Sample preparation is normally fairly simple. Sample mounts must be compatible with the ultra-high vacuum of the sample chamber (ideally, better than 10–8 torr), and present a flat polished surface of the objects of interest. For analysis of insulating samples (such as silicate melt inclusions) mounts must generally be pre-coated with a thin (300–500 Å) conductive layer of gold or carbon. Most SIMS instruments used for light stable isotope determinations limit overall sample size to a maximum 25.4 mm diameter. The general sample requirements are, therefore, quite similar to those for electron probe microanalysis (EPMA) of major or trace elements.
SIMS Method Publications
A detailed description of SIMS technique and instrumentation, with specific reference to light stable isotope analysis:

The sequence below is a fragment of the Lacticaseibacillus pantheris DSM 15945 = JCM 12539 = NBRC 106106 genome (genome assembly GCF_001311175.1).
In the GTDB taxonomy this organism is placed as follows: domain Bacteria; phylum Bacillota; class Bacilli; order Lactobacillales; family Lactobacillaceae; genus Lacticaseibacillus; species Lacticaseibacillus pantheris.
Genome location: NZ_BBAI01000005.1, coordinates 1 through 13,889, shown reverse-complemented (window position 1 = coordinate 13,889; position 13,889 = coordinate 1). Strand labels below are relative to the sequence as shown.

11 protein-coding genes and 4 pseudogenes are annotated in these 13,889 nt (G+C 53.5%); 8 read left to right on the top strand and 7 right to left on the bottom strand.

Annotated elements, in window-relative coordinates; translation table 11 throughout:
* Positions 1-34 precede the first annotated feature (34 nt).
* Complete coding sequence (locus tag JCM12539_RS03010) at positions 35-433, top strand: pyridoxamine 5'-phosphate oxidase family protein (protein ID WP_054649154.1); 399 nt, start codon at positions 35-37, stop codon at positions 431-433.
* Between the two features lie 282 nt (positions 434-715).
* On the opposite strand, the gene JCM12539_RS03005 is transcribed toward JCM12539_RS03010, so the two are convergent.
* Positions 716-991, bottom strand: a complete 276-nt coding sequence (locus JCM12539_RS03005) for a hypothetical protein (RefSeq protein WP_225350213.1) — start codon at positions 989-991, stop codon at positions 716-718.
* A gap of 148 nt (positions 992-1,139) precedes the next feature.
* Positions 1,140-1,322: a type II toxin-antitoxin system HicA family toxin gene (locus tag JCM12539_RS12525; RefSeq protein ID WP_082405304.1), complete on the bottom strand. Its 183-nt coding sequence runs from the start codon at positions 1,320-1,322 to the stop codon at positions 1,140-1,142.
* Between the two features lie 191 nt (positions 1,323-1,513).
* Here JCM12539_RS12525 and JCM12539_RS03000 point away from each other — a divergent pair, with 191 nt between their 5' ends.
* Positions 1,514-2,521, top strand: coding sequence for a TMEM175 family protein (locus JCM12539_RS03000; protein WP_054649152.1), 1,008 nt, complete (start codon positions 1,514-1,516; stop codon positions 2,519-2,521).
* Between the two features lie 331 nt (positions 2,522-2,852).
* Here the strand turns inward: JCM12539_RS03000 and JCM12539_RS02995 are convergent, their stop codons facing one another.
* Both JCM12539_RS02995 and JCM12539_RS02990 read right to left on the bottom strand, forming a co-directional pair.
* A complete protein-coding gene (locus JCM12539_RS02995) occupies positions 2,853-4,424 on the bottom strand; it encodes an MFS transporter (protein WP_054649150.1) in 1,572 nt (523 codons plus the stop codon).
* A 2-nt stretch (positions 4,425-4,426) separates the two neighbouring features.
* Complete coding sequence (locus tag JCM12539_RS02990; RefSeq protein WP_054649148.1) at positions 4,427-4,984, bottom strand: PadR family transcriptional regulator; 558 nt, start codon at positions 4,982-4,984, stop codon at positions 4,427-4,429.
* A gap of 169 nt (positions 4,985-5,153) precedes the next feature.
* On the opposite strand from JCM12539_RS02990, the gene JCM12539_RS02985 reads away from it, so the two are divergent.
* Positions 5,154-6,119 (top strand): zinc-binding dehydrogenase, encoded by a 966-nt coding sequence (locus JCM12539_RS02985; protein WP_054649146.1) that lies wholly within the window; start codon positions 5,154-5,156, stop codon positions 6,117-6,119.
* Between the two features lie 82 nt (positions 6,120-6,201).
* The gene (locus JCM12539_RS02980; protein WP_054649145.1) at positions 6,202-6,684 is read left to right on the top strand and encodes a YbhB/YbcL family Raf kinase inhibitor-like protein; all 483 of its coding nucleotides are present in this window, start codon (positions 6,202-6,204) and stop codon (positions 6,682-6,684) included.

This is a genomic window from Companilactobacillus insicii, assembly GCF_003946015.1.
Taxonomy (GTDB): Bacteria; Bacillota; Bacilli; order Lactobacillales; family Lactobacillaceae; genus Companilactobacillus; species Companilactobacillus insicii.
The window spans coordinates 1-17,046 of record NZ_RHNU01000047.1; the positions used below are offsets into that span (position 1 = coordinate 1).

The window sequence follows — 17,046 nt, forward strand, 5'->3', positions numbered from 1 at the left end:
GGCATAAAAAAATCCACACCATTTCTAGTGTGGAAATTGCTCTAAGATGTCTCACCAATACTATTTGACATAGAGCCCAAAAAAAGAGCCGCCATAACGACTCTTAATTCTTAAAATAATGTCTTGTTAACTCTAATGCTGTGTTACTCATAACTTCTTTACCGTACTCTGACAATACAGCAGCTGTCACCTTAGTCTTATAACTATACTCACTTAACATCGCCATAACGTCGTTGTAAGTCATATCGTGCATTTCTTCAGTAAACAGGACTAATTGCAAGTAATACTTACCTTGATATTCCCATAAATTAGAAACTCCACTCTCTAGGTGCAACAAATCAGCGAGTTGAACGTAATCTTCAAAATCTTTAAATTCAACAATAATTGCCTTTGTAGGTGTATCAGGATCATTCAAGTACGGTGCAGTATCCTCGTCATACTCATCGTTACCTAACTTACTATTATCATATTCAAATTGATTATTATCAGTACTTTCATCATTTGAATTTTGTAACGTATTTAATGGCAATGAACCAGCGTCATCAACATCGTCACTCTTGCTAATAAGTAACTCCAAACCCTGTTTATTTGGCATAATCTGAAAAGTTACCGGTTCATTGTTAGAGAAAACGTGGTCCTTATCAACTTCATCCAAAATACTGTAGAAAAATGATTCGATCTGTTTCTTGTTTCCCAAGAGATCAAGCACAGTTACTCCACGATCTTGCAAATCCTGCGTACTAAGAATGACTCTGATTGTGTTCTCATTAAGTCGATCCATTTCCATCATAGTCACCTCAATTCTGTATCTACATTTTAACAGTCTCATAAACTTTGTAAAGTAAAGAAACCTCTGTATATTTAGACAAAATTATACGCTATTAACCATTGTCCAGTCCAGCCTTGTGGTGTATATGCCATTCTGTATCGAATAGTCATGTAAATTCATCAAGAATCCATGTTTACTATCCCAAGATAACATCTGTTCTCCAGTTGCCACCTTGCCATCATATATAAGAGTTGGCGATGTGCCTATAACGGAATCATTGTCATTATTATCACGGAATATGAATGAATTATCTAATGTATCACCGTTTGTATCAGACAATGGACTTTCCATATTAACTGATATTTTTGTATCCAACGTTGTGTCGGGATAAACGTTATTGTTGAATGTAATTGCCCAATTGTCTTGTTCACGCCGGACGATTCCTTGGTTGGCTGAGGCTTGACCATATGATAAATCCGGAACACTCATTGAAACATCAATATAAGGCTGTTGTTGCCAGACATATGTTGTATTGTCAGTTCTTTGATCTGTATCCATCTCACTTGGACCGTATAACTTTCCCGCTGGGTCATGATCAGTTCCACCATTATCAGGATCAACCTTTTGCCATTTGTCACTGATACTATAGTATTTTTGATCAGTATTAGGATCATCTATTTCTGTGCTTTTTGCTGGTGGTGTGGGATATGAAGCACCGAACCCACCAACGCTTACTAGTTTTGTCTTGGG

- Layne, G.D., 2006, Application of secondary ion mass spectrometry to the determination of traditional and non-traditional light stable isotopes in melt inclusions, in Melt Inclusions in Plutonic Rocks (J.D. Webster, ed.), Min. Assoc. Can. Short Course36, 27-50.
- Applications of SIMS to the study of Marine Biomineralization: Bice, K., Layne, G.D. and Dahl, K., 2005, Application of secondary ion mass spectrometry to the determination of Mg/Ca in rare, delicate or altered planktonic foraminifera: Examples from the Holocene, Paleogene and Cretaceous, Geochem. Geophys. Geosyst., 6, Q12P07, doi: 10.1029 /2005GC000974.
- Cohen, A.L., Layne G.D., Hart, S.R. and Lobel, P.S., 2001, Kinetic control of skeletal Sr/Ca in a symbiotic coral; Implications for the paleotemperature proxy, Paleoceanography, 16(1), 20.
- Layne, G.D., 2009, Li, B and Cl isotope determination by SIMS, in Fayek, M. ed, Secondary Ion Mass Spectrometry in the Earth Sciences: Gleaning the big picture from a small spot, Min. Assoc.